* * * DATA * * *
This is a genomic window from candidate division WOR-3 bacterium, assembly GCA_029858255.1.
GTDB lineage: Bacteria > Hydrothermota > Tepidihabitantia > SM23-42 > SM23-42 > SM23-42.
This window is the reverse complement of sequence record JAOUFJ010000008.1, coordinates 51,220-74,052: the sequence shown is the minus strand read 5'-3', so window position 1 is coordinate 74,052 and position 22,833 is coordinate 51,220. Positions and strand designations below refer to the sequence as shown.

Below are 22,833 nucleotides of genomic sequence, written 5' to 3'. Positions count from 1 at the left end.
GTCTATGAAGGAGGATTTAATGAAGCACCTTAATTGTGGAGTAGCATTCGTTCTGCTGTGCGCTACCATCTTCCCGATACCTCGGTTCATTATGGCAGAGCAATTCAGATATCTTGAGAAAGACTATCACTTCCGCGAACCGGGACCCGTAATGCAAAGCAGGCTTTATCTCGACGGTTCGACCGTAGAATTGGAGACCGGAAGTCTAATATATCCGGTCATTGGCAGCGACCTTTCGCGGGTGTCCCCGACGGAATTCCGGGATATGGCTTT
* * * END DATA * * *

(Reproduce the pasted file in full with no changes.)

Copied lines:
This is a genomic window from candidate division WOR-3 bacterium, assembly GCA_029858255.1.
GTDB lineage: Bacteria > Hydrothermota > Tepidihabitantia > SM23-42 > SM23-42 > SM23-42.
This window is the reverse complement of sequence record JAOUFJ010000008.1, coordinates 51,220-74,052: the sequence shown is the minus strand read 5'-3', so window position 1 is coordinate 74,052 and position 22,833 is coordinate 51,220. Positions and strand designations below refer to the sequence as shown.

Below are 22,833 nucleotides of genomic sequence, written 5' to 3'. Positions count from 1 at the left end.
GTCTATGAAGGAGGATTTAATGAAGCACCTTAATTGTGGAGTAGCATTCGTTCTGCTGTGCGCTACCATCTTCCCGATACCTCGGTTCATTATGGCAGAGCAATTCAGATATCTTGAGAAAGACTATCACTTCCGCGAACCGGGACCCGTAATGCAAAGCAGGCTTTATCTCGACGGTTCGACCGTAGAATTGGAGACCGGAAGTCTAATATATCCGGTCATTGGCAGCGACCTTTCGCGGGTGTCCCCGACGGAATTCCGGGATATGGCTTT